Here’s another tip for speed demons, determined to shave the last few nanoseconds off their Windows XP boot up times. Truth be told this one probably won’t save more than a second or so but every little helps. The idea is that XP wastes time and resources checking to see if there are any devices connected to empty IDE slots on the PC’s motherboard. To stop this happening open Device Manager (Winkey + Break > Hardware > Device Manager) and click on the plus sign next to the IDE ATA/ATPI listing to expand the tree. Right click on Primary IDE Channel and select Properties then the Advanced Settings tab. If either Device 0 or Device 1 is ‘Device Type’ box is empty (not greyed out) change the drop down menu setting for this box to ‘None’ and click OK. Repeat for the Secondary IDE Controller listing. Note that if you add a new IDE device you will have to go back and change the Device Type drop down menu back to Auto Detect.



Well, it might be handy to know one day… A hidden utility in Windows XP Pro*, called Systeminfo will also tell you a lot more about your computer, including how long it has been running, what patches and updates have been installed and probably more than you want to know about your computer’s motherboard and memory. To unearth this treasure trove of trivia just go to Run on the Start menu, type ‘cmd’ (without the quotes) then when the DOS type window opens type systeminfo’ (no quotes again) after the flashing prompt press Enter and prepare to be amazed.


* If you are using Windows XP Home don't worry, you can still try systeminfo, simply download systeminfo.exe HERE, copy the file into your Windows System32 folder and follow the procedure above.



The Windows Task Scheduler is an extremely useful but surprisingly under used facility that allows you to launch programs or carry out routine tasks, like backups, at scheduled times. Here’s a quick and easy way to get to know it, by programming it to play a tune, so you could use it as an alarm clock, to wake you up in the morning, or remind you to do something at a particular time. Open Windows Explorer and navigate your way to the folder you use to store your MP3 or music files then open Task Scheduler by going to Start > Programs > Accessories > System Tools. Now all you have to do is drag and drop your chosen MP3 or music file into the Task Scheduler window. Right click on the music file icon, select Properties then the Schedule tab and set your times and dates, click OK and it’s done. Note that if you haven’t set a User Password for Windows it won’t work -- this is a safety feature -- so if you want to use Task Scheduler you will have to set one up, as you can’t leave the password field blank.



USB pen drives have become a source of some concern for a lot of system administrators. There’s almost nothing to stop someone with one of these devices from using it to copy or steal data from PCs in offices, commercial premises, schools and colleges. In fact the problem was addressed in Windows XP Service Pack 2, which includes a new Registry key that stops data being copied to USB memory devices by classifying them as Read-Only media; this tip shows you how to use it.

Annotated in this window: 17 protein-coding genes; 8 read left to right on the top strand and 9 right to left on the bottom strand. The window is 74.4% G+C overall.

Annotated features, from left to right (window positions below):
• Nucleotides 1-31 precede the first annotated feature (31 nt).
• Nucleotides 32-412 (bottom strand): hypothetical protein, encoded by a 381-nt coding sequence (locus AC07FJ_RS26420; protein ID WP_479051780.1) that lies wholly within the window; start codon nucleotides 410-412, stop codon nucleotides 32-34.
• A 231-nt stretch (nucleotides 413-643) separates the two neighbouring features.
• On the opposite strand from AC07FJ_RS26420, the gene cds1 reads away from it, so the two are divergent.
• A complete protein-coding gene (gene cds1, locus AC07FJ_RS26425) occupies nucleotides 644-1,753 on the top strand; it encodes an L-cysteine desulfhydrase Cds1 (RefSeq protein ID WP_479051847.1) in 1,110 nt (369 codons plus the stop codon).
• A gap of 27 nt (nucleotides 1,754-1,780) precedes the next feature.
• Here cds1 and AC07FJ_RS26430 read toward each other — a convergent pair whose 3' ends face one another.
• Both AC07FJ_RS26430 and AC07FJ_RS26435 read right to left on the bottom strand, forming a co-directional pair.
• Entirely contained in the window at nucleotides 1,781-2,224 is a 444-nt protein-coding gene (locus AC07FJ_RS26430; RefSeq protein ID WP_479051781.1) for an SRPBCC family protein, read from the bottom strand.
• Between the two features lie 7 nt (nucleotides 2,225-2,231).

Safety Warning! This tip is for advanced users as it involves editing the Registry. It’s not difficult but tinkering willy-nilly with it can cause problems. Even if you know what you are doing you should still set a new System Restore Point or backup the Registry.


Now that’s out of the way open the Registry Editor (type 'regedit’ in Run on the Start menu) and work your way to:




If there is no StorageDevicePolicies subkey shown you will need to create one by right-clicking into the right-hand pane select New > Key; right click on the new key and Rename it. Double click the key to select it and from the Edit menu select New > DWORD Value and give the new value the name WriteProtect, press Enter then double-click the new value and set it to 1. Exit Regedit and reboot. To revert back to open access change the value to 0 or delete the key



This tip is for XP ‘power users’ who use their PC’s for audio recording. The idea is that in normal use your PC’s CPU allocates its time doing lots of small jobs, which is fine for normal applications, but high end audio programs do a lot of intensive calculations in the background, which means they have to wait their turn. This tip gives priority to the Background Services, effectively giving them a bigger slice of the CPU cake. To make the change open System Properties by pressing Winkey + Break, select the Advanced tab then under Performance click the Settings button. Select the Advanced tab and under Processor Scheduling click ‘Background Services’ then OK. If you notice a drop in the performance of other applications just switch it back.



This really quick and simple XP tip lets you launch any program or application that’s on your desktop with a simple keyboard shortcut or ‘Hotkey’ combination. Just right-click on the program’s desktop icon and click Properties then select the Shortcut tab. Click your cursor into the Shortcut Key box (it should say ‘None’) and press any number, letter or symbol key and if it’s available it will be automatically added to the end of Ctrl + Alt + . You can now use the Hotkey to open your program at any time simply by pressing Ctrl + Alt + your chosen character. 



Recent versions of Windows Explorer running under Windows XP Home and Pro can suffer from an annoying glitch. It can cause the PC to freeze, slow down, drop a network connection or make Media Player stutter whenever you right-click on a file icon in Windows Explorer. If this has ever happened to you there is a simple workaround, which will have to do for the moment as apparently Microsoft are still working on it. Go to Start > Control Panel and double-click the Display icon, select the Appearance tab then click the Effects button. Deselect the top item ‘Use the following transition effects for menus and tool tips’. Click OK, then OK again to close all the boxes and with a little luck the problem should disappear.